I'm the wrong person to ask about N obile and Dend agravation, as Arthur calls them. I have a nobile hybrid which does not get a dry rest and blooms nicely. Regular Nobiles don't like me. I grow (not bloom) 3 aggregatums. Last year one of them produced one inflorescence. A member in our society has a smaller plant which covers itself with flowers -- frustrating! I believe I just don't keep them dry enough. Major effort coming this year to keep them dry, one will be warm, one intermediate and one cold. We'll see what they do.

Nick


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RE: Almost time to give them a rest.

gb, you may have a Yamamoto type nobile. He breeds them to not need the complete dry winter rest. He has a lot of info about nobilies on his web site. The ones I had of his I gave baby sips of water until after blooming, then I gradually resumed full watering and fertilizing.


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RE: Almost time to give them a rest.

Kevin, question about Pleiones. Last year I wintered them in zip-lock bags, completely closed in the veggie drawer of the fridge and encountered no problem. Some one told me that I'm setting myself up for fungal problems and should leave a little opening.

Comment?

Nick


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RE: Almost time to give them a rest.

Gin called it Den. aggravation. Loved it. This rest stuff is all a mystery. When the ex resident boffin left home, he left behind his collection and i remember fiddling around with one of those Indian Dendrobiums...might have been densiflorum. Needless to say it died, whereas an unwanted recent addition of same orchid flowered after being stuck in a corner of the shadehouse.

Still do not believe in the total dry rest for anything. Cooler and drier might be the go.

As for these Yamamoto dens., as i've said before this is the stuff of marketing dreams. The soft-cane gurus at the local orchid society treat them all the same whether they are varieties of the species or advanced hybrids.

When did they become Yamamoto Hybrids? Den. Yukidaruma 'King' was produced by one of the Yamamotos in the 1970's Still good, but blooms off older canes. Surely there must be some other Soft-cane hybridisers beavering away in the USA?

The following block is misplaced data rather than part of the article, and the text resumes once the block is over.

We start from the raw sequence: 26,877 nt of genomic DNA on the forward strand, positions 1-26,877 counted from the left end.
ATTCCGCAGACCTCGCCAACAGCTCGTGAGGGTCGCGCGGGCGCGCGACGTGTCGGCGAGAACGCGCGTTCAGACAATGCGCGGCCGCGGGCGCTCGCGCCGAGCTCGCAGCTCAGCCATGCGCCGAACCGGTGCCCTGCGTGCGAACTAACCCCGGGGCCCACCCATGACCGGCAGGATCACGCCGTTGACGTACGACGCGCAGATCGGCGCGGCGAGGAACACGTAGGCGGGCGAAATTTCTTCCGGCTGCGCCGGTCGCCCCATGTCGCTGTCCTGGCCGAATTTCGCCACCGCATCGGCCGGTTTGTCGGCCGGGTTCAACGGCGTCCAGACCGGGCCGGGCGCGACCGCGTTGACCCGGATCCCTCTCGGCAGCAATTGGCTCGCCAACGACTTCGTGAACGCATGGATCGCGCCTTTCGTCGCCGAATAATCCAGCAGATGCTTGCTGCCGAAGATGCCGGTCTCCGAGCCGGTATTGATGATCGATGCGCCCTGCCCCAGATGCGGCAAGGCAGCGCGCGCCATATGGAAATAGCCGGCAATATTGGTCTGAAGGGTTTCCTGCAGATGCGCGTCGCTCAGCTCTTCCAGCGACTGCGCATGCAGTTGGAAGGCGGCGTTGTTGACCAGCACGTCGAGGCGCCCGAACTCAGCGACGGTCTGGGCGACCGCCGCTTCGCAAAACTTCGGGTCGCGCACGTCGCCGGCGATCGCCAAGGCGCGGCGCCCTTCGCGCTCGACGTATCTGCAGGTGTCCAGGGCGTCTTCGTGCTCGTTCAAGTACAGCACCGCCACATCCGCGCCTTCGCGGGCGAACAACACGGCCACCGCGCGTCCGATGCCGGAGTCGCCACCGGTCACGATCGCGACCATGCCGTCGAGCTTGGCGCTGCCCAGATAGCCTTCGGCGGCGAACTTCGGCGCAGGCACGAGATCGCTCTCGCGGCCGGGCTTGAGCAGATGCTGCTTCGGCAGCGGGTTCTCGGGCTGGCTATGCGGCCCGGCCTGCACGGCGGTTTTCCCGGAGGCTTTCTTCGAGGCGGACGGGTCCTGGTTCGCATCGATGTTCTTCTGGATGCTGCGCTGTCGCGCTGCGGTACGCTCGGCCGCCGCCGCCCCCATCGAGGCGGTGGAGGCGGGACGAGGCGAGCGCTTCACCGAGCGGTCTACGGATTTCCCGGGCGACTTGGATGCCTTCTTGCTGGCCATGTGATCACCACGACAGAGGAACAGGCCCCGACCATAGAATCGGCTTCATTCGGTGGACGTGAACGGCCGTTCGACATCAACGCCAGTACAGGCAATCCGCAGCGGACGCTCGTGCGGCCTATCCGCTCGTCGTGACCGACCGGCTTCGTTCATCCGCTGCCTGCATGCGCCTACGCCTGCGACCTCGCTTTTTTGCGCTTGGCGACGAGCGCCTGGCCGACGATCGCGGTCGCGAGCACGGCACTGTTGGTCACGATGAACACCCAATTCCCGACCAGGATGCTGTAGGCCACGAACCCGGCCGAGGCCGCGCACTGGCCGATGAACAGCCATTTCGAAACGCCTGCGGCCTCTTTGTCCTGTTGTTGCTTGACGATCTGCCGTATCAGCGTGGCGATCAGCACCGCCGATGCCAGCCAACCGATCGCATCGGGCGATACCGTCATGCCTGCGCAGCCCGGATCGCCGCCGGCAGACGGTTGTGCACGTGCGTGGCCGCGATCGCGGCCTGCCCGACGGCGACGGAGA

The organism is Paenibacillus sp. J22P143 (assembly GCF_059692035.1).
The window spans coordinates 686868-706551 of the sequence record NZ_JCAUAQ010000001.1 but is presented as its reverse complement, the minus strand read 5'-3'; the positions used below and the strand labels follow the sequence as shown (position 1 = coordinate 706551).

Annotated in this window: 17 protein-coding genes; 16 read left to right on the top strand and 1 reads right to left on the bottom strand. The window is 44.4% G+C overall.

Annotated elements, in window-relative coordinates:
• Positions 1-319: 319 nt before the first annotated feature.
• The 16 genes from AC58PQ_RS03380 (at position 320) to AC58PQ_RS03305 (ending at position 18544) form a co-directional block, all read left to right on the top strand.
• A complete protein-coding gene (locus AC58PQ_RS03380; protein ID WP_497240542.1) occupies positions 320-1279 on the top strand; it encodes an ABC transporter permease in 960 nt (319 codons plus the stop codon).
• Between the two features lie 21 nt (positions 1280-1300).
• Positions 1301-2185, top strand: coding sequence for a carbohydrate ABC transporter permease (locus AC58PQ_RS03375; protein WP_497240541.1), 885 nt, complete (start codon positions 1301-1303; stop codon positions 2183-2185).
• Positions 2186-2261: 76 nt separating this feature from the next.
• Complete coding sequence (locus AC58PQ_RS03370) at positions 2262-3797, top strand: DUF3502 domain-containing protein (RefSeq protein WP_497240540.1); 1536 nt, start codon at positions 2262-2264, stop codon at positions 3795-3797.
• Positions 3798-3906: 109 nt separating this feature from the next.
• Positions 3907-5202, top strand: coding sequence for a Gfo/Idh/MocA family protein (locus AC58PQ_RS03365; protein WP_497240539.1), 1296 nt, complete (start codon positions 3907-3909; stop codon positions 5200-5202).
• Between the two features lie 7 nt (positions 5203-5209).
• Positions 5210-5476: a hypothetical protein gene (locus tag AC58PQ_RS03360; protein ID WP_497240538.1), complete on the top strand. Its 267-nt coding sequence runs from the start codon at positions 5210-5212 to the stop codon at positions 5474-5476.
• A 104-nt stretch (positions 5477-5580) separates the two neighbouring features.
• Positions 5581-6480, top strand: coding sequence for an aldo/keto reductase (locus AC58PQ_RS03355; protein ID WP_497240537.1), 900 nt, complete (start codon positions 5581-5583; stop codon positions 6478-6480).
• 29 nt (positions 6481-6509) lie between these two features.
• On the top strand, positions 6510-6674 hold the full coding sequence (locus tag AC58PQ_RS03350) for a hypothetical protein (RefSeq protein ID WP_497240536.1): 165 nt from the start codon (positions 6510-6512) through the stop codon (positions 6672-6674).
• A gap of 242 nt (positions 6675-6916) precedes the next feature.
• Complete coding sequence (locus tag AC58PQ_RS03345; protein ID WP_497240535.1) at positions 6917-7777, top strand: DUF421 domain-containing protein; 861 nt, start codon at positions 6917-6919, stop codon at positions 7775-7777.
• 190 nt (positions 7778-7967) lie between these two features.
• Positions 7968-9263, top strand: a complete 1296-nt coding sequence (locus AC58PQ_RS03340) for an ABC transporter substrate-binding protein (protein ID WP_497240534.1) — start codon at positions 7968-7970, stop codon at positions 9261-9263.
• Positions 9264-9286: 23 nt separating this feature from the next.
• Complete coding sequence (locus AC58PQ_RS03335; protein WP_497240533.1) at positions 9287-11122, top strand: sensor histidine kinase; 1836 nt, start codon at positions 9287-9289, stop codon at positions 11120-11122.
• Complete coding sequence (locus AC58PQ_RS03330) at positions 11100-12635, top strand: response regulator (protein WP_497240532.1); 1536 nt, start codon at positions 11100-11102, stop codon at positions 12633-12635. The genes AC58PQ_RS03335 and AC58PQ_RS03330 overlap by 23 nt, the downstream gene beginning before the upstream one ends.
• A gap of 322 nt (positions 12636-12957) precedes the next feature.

Pleiones? tried one of those (psst they're easy) said the enabler. Another one to orchid heaven. I'll stick to the very easy Tolumnia Hybrids.


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RE: Almost time to give them a rest.

Arthur, I feel your pain with these frustrating Dendrobiums. Just can't keep them dry enough during the winter. High humidity, coastal fog plus my exuberant watering leads to their downfall. Pleiones on the other hand ARE easy. Right now they are all safely sequestered in the vegetable drawer of the fridge were my loving care won't kill them. Valentine Day, they come out, get repotted and usually bloom their heads off. I had about 20, one died, a couple failed to make extra bulbs but all the rest multiplied with extra bulbs and bulbils from the top. These small bulbils take 2 to 3 years to reach blooming size.

Now it's on to Cypripediums. I found this China source where I can get nose bulbs reasonably cheap ($10 to $15 each) our local sources usually charge $40 plus for them. When I get them, they will join the Pleiones in the fridge and then get treated the same way except for a special mix which I will make for them. I hear they are tougher than Pleiones, wish me luck.

Nick


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RE: Almost time to give them a rest.

It may be a Yamamoto but I don't have a name to go w/it. It looks like an Apple blossom.This just seems a lot easier to bloom than what I've always heard them to be.I got it at our April show and after it finished blooming then it went out w/ the others for the summer. I still have it on the frontporch w/ the kingianum, just watering them only kinda when the mood strikes me.Last watering, I found those bumps along two or three of the canes.